Sixty Days to Peace: Implementing the Paris Peace Accords -- Vietnam 1973 (Paperback)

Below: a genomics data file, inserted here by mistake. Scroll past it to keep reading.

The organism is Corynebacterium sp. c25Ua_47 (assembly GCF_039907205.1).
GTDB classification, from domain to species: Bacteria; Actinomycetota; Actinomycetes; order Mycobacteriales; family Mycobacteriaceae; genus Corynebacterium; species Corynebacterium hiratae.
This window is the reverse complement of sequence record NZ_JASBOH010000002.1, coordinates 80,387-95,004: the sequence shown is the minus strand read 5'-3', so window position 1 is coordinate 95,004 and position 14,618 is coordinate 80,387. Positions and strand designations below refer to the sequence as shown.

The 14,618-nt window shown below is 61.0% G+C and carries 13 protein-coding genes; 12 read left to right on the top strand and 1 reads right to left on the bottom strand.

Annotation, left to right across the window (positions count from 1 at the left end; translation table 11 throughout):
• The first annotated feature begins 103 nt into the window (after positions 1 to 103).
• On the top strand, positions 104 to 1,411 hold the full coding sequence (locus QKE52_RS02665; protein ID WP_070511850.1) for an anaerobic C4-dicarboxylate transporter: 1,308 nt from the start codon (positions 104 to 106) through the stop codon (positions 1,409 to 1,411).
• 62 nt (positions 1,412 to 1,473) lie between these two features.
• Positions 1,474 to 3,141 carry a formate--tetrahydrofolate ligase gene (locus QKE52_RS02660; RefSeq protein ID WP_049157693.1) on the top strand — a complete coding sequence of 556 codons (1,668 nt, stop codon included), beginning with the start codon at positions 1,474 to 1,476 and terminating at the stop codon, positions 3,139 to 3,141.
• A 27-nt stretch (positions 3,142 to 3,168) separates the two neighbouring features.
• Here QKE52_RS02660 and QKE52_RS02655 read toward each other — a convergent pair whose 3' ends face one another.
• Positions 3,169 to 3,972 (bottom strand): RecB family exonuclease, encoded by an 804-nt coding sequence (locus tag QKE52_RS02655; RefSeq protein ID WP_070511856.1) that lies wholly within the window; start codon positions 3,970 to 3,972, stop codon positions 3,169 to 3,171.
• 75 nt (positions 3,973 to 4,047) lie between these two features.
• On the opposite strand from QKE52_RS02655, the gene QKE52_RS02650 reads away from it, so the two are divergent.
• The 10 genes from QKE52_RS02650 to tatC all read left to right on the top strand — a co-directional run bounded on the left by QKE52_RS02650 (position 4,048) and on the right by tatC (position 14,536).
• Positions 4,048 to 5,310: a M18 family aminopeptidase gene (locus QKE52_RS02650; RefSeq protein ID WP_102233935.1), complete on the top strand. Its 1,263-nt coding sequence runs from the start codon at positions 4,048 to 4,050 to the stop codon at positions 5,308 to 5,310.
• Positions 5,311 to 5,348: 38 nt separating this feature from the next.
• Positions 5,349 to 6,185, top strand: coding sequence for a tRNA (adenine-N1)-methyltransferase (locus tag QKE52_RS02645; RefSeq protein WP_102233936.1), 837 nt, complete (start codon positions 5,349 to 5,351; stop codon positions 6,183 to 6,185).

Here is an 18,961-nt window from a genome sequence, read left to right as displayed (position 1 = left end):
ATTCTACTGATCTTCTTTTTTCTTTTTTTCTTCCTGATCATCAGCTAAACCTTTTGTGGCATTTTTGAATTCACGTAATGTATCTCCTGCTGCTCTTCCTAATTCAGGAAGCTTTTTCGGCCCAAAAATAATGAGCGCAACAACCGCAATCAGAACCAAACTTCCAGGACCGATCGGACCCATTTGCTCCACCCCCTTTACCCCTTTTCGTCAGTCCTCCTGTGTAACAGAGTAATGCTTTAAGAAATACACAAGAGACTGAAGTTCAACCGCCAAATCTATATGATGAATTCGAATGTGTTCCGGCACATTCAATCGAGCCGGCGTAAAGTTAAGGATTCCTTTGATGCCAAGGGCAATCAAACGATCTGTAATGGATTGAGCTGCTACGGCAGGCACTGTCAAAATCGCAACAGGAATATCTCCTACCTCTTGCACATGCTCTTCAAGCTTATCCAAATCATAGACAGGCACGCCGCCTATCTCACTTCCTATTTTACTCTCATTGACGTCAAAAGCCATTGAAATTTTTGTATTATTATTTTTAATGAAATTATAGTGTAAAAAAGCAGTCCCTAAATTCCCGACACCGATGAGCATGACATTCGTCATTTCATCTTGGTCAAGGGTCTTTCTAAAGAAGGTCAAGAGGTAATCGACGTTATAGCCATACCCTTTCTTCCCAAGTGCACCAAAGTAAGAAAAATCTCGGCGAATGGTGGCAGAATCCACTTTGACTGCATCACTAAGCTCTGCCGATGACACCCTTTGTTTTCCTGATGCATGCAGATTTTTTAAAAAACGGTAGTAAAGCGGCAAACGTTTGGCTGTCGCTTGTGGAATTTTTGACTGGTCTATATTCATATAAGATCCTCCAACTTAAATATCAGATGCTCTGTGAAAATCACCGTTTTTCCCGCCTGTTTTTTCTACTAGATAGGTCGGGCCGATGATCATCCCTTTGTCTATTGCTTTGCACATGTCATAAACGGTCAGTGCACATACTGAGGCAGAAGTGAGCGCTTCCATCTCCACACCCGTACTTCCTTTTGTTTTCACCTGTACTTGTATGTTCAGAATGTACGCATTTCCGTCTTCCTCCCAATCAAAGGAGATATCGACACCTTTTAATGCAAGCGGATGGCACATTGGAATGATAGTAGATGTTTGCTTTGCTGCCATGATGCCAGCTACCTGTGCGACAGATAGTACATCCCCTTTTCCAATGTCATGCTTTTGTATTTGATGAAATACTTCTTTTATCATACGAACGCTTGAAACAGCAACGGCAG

Historical events are never identical, but the study of them does provide a context within which to formulate meaningful questions to order and guide decision making. And that is the purpose of our Military History Series -- not to provide blueprints for future action, but, rather, historical benchmarks to assist in forming creative responses to the ever-changing global challenges to US interests and security. An especially informative historical period took place during the last days of the US military withdrawal from Vietnam. On 23 January 1973, the President announced to the Nation that the United States and North Vietnam had reached agreement in Paris on "ending the war and restoring peace" in Vietnam. The accord provided for a Four-Party Joint Military Commission, composed of military representatives from North Vietnam, South Vietnam, the Viet Cong, and the United States, to implement certain provisions of the accord. This National Defense University military history records the experiences of the US soldiers on the US Delegation during the 60-day life of the Commission. The author, Lieutenant Colonel Walter S. Dillard, USA, was the official historian of the US Delegation and is thus uniquely qualified to write of the events marking the last days of our military presence in Vietnam. The author's analyses of these events should be instructive for those who would better understand the enigmas of US relations with the developing world; for our military who would better understand the functions of and constraints on such delegations; and for students of statecraft who would better understand the interplay between treaty-making and desired outcomes. John S. Pustay Lieutenant General, United States Army President, National Defense University.